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Google Now gives iPhone users a taste of AndroidGoogle's personal assistant app is available for Apple devices, chat apps overtake traditional text messages, and Square Register updates with new tools for restaurants.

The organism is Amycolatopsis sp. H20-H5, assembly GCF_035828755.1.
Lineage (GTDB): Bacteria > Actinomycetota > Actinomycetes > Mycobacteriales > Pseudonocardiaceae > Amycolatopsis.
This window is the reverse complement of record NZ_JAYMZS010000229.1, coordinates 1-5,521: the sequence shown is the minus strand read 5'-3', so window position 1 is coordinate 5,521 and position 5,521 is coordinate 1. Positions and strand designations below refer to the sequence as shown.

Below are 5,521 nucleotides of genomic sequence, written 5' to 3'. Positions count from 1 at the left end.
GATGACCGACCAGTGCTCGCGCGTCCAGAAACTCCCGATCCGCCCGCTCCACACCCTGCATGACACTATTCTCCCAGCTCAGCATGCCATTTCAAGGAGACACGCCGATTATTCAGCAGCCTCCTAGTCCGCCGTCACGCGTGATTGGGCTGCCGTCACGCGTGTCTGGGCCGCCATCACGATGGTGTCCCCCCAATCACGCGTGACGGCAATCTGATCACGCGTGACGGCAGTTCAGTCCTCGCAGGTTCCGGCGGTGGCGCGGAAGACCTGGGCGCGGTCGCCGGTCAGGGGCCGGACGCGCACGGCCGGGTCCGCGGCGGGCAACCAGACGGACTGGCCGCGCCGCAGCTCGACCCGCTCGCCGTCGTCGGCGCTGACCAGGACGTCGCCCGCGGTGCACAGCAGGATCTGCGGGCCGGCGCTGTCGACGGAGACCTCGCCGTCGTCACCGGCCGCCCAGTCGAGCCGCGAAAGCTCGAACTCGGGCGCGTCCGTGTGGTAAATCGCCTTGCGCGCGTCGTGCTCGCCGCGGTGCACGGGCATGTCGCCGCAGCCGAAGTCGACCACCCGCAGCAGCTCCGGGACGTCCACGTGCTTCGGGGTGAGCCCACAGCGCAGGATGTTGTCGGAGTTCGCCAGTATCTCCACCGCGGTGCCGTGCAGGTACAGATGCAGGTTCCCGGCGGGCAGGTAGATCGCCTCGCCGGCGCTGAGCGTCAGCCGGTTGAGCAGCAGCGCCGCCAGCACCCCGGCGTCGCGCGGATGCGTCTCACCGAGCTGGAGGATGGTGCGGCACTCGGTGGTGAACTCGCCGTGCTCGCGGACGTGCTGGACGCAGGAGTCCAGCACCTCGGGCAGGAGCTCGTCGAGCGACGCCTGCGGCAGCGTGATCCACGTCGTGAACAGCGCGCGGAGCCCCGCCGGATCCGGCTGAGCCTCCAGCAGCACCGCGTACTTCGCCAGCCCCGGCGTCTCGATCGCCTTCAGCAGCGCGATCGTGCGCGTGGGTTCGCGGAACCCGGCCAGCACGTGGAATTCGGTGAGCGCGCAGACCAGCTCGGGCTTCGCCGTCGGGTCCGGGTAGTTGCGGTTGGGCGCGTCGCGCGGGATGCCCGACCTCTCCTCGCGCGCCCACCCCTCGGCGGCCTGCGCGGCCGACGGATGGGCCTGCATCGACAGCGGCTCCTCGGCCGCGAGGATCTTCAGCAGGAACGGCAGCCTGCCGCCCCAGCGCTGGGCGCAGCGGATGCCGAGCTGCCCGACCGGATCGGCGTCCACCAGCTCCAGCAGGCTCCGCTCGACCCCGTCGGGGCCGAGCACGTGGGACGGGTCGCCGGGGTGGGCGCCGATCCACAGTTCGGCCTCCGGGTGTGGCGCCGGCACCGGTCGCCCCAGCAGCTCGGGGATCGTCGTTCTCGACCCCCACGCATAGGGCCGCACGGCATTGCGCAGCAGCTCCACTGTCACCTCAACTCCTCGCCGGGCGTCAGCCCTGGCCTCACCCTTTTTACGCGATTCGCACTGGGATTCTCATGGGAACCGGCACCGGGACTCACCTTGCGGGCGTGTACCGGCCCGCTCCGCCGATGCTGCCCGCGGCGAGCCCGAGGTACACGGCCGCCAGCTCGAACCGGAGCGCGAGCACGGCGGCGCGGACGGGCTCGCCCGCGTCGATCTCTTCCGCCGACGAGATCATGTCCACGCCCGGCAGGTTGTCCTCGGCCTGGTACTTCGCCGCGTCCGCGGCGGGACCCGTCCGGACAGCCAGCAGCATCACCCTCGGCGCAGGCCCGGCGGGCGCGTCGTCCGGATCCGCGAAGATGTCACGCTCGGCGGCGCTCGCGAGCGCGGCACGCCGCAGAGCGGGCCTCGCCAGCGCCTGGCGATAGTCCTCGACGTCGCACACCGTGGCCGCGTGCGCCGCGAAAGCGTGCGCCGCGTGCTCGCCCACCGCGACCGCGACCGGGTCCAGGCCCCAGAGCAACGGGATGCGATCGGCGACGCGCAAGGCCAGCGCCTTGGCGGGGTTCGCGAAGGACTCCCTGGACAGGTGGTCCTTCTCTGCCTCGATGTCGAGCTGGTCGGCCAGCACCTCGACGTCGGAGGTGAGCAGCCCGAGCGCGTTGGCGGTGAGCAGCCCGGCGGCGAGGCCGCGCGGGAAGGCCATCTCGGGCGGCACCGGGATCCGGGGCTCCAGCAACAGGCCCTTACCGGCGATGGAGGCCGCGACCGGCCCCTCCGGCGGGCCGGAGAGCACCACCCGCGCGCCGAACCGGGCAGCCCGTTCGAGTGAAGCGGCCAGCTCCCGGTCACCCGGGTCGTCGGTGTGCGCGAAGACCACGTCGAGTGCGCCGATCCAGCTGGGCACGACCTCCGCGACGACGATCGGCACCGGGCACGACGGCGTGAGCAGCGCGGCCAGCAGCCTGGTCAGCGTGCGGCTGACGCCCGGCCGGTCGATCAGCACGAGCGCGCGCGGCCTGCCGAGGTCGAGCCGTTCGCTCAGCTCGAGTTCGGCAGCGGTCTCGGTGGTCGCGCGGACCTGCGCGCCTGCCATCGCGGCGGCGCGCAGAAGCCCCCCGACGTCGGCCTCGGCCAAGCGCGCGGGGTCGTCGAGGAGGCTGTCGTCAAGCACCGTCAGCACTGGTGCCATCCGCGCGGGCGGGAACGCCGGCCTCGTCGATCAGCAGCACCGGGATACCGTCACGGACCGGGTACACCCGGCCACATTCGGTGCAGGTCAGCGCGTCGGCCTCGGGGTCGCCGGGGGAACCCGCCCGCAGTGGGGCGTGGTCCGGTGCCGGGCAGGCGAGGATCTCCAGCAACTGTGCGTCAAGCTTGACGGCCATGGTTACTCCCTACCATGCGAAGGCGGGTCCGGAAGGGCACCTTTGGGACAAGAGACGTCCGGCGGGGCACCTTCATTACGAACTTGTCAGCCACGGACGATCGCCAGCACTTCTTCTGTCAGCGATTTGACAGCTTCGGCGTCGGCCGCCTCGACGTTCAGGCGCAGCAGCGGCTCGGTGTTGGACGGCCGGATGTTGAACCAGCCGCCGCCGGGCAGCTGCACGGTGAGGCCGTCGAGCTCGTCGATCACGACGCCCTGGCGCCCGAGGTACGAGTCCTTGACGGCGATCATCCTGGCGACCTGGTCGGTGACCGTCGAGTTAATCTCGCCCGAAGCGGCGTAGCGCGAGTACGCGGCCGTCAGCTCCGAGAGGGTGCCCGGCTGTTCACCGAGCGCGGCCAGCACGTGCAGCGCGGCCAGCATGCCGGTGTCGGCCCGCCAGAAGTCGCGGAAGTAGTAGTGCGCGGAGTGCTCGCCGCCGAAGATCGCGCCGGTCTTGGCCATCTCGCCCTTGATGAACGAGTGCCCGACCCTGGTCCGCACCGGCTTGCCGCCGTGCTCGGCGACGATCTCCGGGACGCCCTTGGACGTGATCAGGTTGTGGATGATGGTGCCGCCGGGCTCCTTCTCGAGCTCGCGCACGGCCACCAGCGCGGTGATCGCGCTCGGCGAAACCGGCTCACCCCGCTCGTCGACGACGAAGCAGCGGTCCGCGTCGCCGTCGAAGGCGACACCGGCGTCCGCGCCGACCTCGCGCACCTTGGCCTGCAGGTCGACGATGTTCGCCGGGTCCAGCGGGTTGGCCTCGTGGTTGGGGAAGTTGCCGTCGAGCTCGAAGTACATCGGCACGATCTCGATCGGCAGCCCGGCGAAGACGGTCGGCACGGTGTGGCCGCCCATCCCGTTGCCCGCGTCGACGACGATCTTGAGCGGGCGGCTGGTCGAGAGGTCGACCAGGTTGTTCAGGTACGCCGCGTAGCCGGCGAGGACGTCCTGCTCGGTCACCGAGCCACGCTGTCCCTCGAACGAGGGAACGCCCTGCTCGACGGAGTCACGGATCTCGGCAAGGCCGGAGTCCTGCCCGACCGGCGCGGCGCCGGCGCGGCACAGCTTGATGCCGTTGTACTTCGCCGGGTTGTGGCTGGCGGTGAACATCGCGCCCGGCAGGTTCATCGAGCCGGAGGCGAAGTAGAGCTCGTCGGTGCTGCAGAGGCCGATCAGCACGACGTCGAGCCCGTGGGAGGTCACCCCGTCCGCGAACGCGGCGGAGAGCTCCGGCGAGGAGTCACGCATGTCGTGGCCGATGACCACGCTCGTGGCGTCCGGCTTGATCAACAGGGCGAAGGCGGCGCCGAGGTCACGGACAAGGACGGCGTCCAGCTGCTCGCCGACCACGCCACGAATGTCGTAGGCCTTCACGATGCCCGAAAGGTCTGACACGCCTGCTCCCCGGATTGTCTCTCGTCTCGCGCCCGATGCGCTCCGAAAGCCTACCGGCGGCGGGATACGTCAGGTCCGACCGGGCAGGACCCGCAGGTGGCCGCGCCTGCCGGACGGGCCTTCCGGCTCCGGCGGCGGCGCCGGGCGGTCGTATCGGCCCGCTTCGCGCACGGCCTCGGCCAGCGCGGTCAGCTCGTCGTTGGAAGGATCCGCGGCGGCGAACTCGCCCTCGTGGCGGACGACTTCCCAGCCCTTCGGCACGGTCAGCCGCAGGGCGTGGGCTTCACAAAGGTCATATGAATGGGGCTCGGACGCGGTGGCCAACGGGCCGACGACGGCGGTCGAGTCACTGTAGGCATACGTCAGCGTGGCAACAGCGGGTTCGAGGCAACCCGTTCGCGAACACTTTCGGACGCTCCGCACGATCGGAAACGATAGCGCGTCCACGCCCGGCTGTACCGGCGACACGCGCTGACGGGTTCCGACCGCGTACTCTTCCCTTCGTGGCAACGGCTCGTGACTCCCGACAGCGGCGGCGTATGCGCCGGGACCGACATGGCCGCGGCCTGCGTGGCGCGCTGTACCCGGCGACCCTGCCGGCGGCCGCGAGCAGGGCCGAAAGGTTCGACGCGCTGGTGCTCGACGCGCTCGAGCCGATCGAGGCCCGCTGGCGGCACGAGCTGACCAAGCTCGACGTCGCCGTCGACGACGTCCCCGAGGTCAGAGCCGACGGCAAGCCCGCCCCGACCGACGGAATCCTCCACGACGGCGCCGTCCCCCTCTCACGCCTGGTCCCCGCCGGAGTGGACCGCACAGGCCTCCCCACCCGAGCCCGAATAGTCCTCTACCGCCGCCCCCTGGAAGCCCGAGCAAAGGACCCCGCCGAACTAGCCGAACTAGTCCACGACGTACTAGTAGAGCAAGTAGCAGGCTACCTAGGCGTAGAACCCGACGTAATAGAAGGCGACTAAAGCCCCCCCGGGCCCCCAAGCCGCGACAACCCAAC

-It's time for iPhone users to get a taste of Android. I'm Bridget Carey and this is your CNET Update. One of the killer features of Android can now be found on Apple devices. It's called Google Now and it's part of the Google Search app in iTunes. Google Now is a service that aims to be your personal assistant. Using location, it learns about your daily commute and alerts you to traffic issues on the way home or it could tell you the best way to get to the next appointment on your Google calendar. It also keeps track of your flights and other interests such as the sports teams you follow. There's lots that can notify you about, but for Apple users, you have to keep going into the Google Search app to get use out of it unlike Android where notifications pop up. There's also a voice search option similar to asking Apple Siri a question. So, you can ask Google Now if you need a jacket today or where's the nearest Italian restaurant. It will be interesting to see how many Apple users flock to using Google Now. Although Google will grow its user base by offering it to Apple devices, it also means that Google Now is no longer an exclusive feature for Android. It also could upset long-time Android users since the majority of Android phones still cannot try it. Only Android phones with the latest 4.1 Jelly Bean operating system can use Google Now. Apps have become the more popular way to text on a phone. There are more people sending instant messages using a special smartphone chat app rather than sending a text message the standard way through SMS on the phone. The Financial Times commissioned to report by research firm, Informa, which found that more people were using popular chat apps such as WhatsApp, BlackBerry Messenger, and Apple's iMessage. In total, these apps sent and received about 19 billion messages a day compared to only 17.6 billion SMS text messages. And that study didn't even count people who use Facebook to send messages. For some users, sending a message over an app is better because it doesn't count against text message use and using a messaging app can let you send more than just a text. Take for example the app Couple. It's a private chat for two people in love. And aside from typing, you can send drawings, audio messages, and even maps of your location. Also using an app to text or video chat is a way to connect on the cheap to your international friends. You may have seen small businesses use the Square credit card swiper to process transactions through phones or tablets, but you could start seeing more quick service restaurants using Square. The Square Register service app has been updated to help restaurant managers with new tools that can make notes if a customer wants a special order and it could be printed out on a ticket sent to the kitchen. That's your tech news update. You'll find more details on these stories at CNET.com/update or you could follow along on Twitter. From our studios in New York, I'm Bridget Carey.